Please consider the Minutes of the Federal Open Market Committee for the meeting held on April 30 and continued on May 1.
Among those participants who commented on financial stability, most highlighted recent developments related to leveraged loans and corporate bonds as well as the current high level of nonfinancial corporate indebtedness. A few participants suggested that heightened leverage and associated debt burdens could render the business sector more sensitive to economic downturns than would otherwise be the case. A couple of participants suggested that increases in bank capital in current circumstances with solid economic growth and strong profits could help support financial and macroeconomic stability over the longer run. A couple of participants observed that asset valuations in some markets appeared high, relative to fundamentals. A few participants commented on the positive role that the Board's semi-annual Financial Stability Report could play in facilitating public discussion of risks that could be present in some segments of the financial system.
In their discussion of monetary policy, participants agreed that it would be appropriate to maintain the current target range for the federal funds rate at 2-1/4 to 2-1/2 percent. Participants judged that the labor market remained strong, and that information received over the intermeeting period showed that economic activity grew at a solid rate. However, both overall inflation and inflation for items other than food and energy had declined and were running below the Committee's 2 percent objective. A number of participants observed that some of the risks and uncertainties that had surrounded their outlooks earlier in the year had moderated, including those related to the global economic outlook, Brexit, and trade negotiations. That said, these and other sources of uncertainty remained. In light of global economic and financial developments as well as muted inflation pressures, participants generally agreed that a patient approach to determining future adjustments to the target range for the federal funds rate remained appropriate. Participants noted that even if global economic and financial conditions continued to improve, a patient approach would likely remain warranted, especially in an environment of continued moderate economic growth and muted inflation pressures.
Continued Low Inflation
Participants discussed the potential policy implications of continued low inflation readings. Many participants viewed the recent dip in PCE inflation as likely to be transitory, and participants generally anticipated that a patient approach to policy adjustments was likely to be consistent with sustained expansion of economic activity, strong labor market conditions, and inflation near the Committee's symmetric 2 percent objective. Several participants also judged that patience in adjusting policy was consistent with the Committee's balanced approach to achieving its objectives in current circumstances in which resource utilization appeared to be high while inflation continued to run below the Committee's symmetric 2 percent objective. However, a few participants noted that if the economy evolved as they expected, the Committee would likely need to firm the stance of monetary policy to sustain the economic expansion and keep inflation at levels consistent with the Committee's objective, or that the Committee would need to be attentive to the possibility that inflation pressures could build quickly in an environment of tight resource utilization. In contrast, a few other participants observed that subdued inflation coupled with real wage gains roughly in line with productivity growth might indicate that resource utilization was not as high as the recent low readings of the unemployment rate by themselves would suggest. Several participants commented that if inflation did not show signs of moving up over coming quarters, there was a risk that inflation expectations could become anchored at levels below those consistent with the Committee's symmetric 2 percent objective—a development that could make it more difficult to achieve the 2 percent inflation objective on a sustainable basis over the longer run. Participants emphasized that their monetary policy decisions would continue to depend on their assessments of the economic outlook and risks to the outlook, as informed by a wide range of data.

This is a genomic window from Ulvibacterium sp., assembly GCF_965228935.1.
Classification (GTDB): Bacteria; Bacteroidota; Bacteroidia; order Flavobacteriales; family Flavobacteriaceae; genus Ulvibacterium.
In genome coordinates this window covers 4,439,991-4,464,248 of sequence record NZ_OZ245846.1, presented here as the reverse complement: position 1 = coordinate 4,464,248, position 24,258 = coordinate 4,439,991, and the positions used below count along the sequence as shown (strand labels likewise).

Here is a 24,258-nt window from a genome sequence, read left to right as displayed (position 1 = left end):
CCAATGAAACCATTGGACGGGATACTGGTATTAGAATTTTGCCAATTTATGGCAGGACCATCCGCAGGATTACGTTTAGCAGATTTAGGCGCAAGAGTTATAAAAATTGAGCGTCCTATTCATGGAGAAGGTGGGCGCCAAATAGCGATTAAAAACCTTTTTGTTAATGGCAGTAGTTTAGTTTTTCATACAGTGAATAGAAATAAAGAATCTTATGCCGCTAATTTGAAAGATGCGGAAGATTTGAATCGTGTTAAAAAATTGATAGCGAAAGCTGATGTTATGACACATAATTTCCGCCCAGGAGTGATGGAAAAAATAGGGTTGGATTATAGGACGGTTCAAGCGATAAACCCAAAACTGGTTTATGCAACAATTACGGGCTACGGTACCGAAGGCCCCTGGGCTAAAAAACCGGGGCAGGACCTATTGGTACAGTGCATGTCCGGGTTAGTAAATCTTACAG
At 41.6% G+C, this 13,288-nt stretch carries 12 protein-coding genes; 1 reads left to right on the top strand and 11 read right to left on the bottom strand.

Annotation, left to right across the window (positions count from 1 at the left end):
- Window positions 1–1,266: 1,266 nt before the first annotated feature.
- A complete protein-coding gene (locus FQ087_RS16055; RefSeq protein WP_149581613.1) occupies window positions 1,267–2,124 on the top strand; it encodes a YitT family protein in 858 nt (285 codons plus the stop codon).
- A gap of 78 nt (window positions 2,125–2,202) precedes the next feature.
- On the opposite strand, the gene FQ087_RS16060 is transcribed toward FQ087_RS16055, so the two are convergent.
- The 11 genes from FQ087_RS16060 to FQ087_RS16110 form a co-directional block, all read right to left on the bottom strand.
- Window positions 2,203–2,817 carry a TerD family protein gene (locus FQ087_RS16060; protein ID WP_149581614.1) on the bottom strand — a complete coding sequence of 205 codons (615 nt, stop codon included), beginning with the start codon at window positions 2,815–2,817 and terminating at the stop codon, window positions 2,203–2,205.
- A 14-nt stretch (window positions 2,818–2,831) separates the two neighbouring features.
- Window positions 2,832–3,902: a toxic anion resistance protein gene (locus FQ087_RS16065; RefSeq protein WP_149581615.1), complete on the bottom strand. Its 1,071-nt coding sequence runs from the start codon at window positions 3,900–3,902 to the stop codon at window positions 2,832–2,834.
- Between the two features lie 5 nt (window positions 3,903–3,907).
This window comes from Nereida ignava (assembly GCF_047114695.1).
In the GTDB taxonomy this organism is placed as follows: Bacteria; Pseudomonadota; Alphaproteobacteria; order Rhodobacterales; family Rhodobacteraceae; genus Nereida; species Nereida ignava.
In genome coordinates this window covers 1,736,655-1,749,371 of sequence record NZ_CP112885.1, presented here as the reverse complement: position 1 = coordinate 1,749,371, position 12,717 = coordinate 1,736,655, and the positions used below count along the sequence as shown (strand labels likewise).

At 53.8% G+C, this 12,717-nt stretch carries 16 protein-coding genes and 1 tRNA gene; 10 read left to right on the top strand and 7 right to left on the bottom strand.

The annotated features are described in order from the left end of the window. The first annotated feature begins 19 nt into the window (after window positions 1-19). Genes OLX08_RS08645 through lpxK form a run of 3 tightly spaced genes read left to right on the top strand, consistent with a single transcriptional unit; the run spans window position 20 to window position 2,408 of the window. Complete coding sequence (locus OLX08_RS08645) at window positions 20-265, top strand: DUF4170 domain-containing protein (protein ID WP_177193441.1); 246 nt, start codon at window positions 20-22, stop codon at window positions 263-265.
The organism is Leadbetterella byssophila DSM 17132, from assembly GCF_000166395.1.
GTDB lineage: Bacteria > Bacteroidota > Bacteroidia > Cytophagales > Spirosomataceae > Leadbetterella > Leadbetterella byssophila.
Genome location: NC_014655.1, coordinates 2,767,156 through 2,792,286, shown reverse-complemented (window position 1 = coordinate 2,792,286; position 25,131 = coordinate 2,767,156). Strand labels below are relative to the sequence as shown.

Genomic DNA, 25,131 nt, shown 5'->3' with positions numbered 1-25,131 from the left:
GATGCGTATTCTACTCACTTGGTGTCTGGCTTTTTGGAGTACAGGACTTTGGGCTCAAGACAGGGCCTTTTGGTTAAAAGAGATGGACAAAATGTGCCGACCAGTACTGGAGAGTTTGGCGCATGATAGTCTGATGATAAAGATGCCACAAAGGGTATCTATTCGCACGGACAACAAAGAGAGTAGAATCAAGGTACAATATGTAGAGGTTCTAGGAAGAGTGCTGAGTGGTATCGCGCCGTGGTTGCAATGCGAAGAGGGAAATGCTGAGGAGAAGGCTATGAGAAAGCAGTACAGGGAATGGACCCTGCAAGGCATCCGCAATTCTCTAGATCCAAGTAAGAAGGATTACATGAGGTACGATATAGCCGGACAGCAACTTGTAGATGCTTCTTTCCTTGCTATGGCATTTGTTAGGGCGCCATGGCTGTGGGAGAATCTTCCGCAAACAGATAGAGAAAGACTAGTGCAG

The Fed is as clueless as ever but they will be patient about it.
If the Fed understood what inflation is, we would not be in another massive bubble.
Note the Fed Lie of the Day: "Low Inflation is One of the Major Challenges of Our Time"
Hello Jerome Powell
I addressed the silliness of inflation expectations in Hello Jerome Powell, We Have Questions.
If you have not done so, or if you need a refresher course, please give that a look.
Mike "Mish" Shedlock